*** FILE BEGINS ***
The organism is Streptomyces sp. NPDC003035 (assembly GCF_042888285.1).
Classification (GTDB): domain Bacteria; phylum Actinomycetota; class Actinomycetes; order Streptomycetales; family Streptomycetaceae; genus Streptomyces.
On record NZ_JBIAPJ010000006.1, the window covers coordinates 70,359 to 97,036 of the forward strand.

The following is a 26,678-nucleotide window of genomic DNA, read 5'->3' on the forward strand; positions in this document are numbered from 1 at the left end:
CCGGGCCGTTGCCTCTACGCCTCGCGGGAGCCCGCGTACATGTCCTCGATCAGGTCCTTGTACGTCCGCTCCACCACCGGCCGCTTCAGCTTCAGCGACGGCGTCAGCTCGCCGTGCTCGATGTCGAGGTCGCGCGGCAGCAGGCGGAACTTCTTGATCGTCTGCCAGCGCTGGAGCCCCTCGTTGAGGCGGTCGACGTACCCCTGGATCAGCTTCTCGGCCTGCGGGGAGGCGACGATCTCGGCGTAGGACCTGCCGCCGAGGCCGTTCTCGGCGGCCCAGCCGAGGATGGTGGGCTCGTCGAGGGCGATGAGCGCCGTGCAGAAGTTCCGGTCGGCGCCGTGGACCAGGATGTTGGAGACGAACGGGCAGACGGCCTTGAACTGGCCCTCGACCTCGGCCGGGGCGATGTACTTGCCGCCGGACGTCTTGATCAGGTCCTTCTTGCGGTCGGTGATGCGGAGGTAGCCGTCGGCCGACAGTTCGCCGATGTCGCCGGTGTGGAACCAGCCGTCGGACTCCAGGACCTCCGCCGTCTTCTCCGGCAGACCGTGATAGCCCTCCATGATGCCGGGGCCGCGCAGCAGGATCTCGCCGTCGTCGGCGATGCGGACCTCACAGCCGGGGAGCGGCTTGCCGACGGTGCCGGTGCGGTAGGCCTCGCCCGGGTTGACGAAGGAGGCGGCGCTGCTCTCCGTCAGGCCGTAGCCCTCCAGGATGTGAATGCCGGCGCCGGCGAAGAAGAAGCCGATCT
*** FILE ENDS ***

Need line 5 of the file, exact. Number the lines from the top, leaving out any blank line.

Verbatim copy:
CCGGGCCGTTGCCTCTACGCCTCGCGGGAGCCCGCGTACATGTCCTCGATCAGGTCCTTGTACGTCCGCTCCACCACCGGCCGCTTCAGCTTCAGCGACGGCGTCAGCTCGCCGTGCTCGATGTCGAGGTCGCGCGGCAGCAGGCGGAACTTCTTGATCGTCTGCCAGCGCTGGAGCCCCTCGTTGAGGCGGTCGACGTACCCCTGGATCAGCTTCTCGGCCTGCGGGGAGGCGACGATCTCGGCGTAGGACCTGCCGCCGAGGCCGTTCTCGGCGGCCCAGCCGAGGATGGTGGGCTCGTCGAGGGCGATGAGCGCCGTGCAGAAGTTCCGGTCGGCGCCGTGGACCAGGATGTTGGAGACGAACGGGCAGACGGCCTTGAACTGGCCCTCGACCTCGGCCGGGGCGATGTACTTGCCGCCGGACGTCTTGATCAGGTCCTTCTTGCGGTCGGTGATGCGGAGGTAGCCGTCGGCCGACAGTTCGCCGATGTCGCCGGTGTGGAACCAGCCGTCGGACTCCAGGACCTCCGCCGTCTTCTCCGGCAGACCGTGATAGCCCTCCATGATGCCGGGGCCGCGCAGCAGGATCTCGCCGTCGTCGGCGATGCGGACCTCACAGCCGGGGAGCGGCTTGCCGACGGTGCCGGTGCGGTAGGCCTCGCCCGGGTTGACGAAGGAGGCGGCGCTGCTCTCCGTCAGGCCGTAGCCCTCCAGGATGTGAATGCCGGCGCCGGCGAAGAAGAAGCCGATCT